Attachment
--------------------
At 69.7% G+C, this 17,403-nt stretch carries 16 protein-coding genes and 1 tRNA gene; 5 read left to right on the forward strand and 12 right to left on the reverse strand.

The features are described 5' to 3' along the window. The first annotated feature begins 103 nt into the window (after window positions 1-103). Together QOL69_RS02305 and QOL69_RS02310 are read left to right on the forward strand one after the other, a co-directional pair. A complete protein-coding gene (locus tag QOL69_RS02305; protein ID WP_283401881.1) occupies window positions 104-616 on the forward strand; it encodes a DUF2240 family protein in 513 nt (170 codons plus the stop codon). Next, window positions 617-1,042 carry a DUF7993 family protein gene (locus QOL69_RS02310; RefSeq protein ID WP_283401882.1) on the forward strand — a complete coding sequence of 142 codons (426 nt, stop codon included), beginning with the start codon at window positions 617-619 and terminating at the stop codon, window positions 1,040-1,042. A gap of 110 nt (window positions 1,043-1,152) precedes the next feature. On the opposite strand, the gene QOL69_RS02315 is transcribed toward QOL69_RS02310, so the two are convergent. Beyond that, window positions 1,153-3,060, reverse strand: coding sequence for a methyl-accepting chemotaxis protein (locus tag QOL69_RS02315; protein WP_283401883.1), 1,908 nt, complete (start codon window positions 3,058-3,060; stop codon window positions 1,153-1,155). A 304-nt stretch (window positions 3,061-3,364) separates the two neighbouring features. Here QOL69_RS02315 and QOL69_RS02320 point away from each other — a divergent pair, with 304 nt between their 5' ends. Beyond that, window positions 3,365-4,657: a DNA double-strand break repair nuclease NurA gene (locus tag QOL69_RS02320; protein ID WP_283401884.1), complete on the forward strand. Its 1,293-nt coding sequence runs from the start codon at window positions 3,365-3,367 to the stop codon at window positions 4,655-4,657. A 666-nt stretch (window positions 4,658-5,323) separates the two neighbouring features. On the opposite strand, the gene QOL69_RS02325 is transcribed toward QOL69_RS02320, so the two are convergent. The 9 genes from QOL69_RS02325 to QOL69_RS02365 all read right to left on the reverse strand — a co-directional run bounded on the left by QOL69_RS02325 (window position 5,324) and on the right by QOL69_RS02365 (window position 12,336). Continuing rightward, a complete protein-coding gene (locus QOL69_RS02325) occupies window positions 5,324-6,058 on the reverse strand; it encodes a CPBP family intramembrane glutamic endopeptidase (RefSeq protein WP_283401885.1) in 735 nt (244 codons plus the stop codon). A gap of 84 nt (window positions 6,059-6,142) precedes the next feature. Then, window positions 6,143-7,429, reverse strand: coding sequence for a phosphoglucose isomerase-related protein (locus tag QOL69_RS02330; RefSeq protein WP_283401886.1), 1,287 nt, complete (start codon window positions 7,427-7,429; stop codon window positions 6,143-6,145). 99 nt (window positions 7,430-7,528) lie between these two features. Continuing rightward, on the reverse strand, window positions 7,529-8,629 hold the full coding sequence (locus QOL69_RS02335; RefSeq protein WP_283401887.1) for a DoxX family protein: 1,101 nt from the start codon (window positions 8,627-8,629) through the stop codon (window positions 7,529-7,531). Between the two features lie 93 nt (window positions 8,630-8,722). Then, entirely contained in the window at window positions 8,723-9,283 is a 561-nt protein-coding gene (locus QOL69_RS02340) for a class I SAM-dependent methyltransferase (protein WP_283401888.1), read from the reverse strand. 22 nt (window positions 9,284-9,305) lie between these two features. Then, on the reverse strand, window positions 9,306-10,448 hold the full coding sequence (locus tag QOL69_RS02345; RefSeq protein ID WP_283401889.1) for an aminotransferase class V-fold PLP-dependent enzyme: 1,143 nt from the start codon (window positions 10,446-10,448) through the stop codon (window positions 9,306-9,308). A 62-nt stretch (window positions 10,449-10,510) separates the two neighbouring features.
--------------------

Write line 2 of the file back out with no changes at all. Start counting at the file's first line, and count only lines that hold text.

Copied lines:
The features are described 5' to 3' along the window. The first annotated feature begins 103 nt into the window (after window positions 1-103). Together QOL69_RS02305 and QOL69_RS02310 are read left to right on the forward strand one after the other, a co-directional pair. A complete protein-coding gene (locus tag QOL69_RS02305; protein ID WP_283401881.1) occupies window positions 104-616 on the forward strand; it encodes a DUF2240 family protein in 513 nt (170 codons plus the stop codon). Next, window positions 617-1,042 carry a DUF7993 family protein gene (locus QOL69_RS02310; RefSeq protein ID WP_283401882.1) on the forward strand — a complete coding sequence of 142 codons (426 nt, stop codon included), beginning with the start codon at window positions 617-619 and terminating at the stop codon, window positions 1,040-1,042. A gap of 110 nt (window positions 1,043-1,152) precedes the next feature. On the opposite strand, the gene QOL69_RS02315 is transcribed toward QOL69_RS02310, so the two are convergent. Beyond that, window positions 1,153-3,060, reverse strand: coding sequence for a methyl-accepting chemotaxis protein (locus tag QOL69_RS02315; protein WP_283401883.1), 1,908 nt, complete (start codon window positions 3,058-3,060; stop codon window positions 1,153-1,155). A 304-nt stretch (window positions 3,061-3,364) separates the two neighbouring features. Here QOL69_RS02315 and QOL69_RS02320 point away from each other — a divergent pair, with 304 nt between their 5' ends. Beyond that, window positions 3,365-4,657: a DNA double-strand break repair nuclease NurA gene (locus tag QOL69_RS02320; protein ID WP_283401884.1), complete on the forward strand. Its 1,293-nt coding sequence runs from the start codon at window positions 3,365-3,367 to the stop codon at window positions 4,655-4,657. A 666-nt stretch (window positions 4,658-5,323) separates the two neighbouring features. On the opposite strand, the gene QOL69_RS02325 is transcribed toward QOL69_RS02320, so the two are convergent. The 9 genes from QOL69_RS02325 to QOL69_RS02365 all read right to left on the reverse strand — a co-directional run bounded on the left by QOL69_RS02325 (window position 5,324) and on the right by QOL69_RS02365 (window position 12,336). Continuing rightward, a complete protein-coding gene (locus QOL69_RS02325) occupies window positions 5,324-6,058 on the reverse strand; it encodes a CPBP family intramembrane glutamic endopeptidase (RefSeq protein WP_283401885.1) in 735 nt (244 codons plus the stop codon). A gap of 84 nt (window positions 6,059-6,142) precedes the next feature. Then, window positions 6,143-7,429, reverse strand: coding sequence for a phosphoglucose isomerase-related protein (locus tag QOL69_RS02330; RefSeq protein WP_283401886.1), 1,287 nt, complete (start codon window positions 7,427-7,429; stop codon window positions 6,143-6,145). 99 nt (window positions 7,430-7,528) lie between these two features. Continuing rightward, on the reverse strand, window positions 7,529-8,629 hold the full coding sequence (locus QOL69_RS02335; RefSeq protein WP_283401887.1) for a DoxX family protein: 1,101 nt from the start codon (window positions 8,627-8,629) through the stop codon (window positions 7,529-7,531). Between the two features lie 93 nt (window positions 8,630-8,722). Then, entirely contained in the window at window positions 8,723-9,283 is a 561-nt protein-coding gene (locus QOL69_RS02340) for a class I SAM-dependent methyltransferase (protein WP_283401888.1), read from the reverse strand. 22 nt (window positions 9,284-9,305) lie between these two features. Then, on the reverse strand, window positions 9,306-10,448 hold the full coding sequence (locus tag QOL69_RS02345; RefSeq protein ID WP_283401889.1) for an aminotransferase class V-fold PLP-dependent enzyme: 1,143 nt from the start codon (window positions 10,446-10,448) through the stop codon (window positions 9,306-9,308). A 62-nt stretch (window positions 10,449-10,510) separates the two neighbouring features.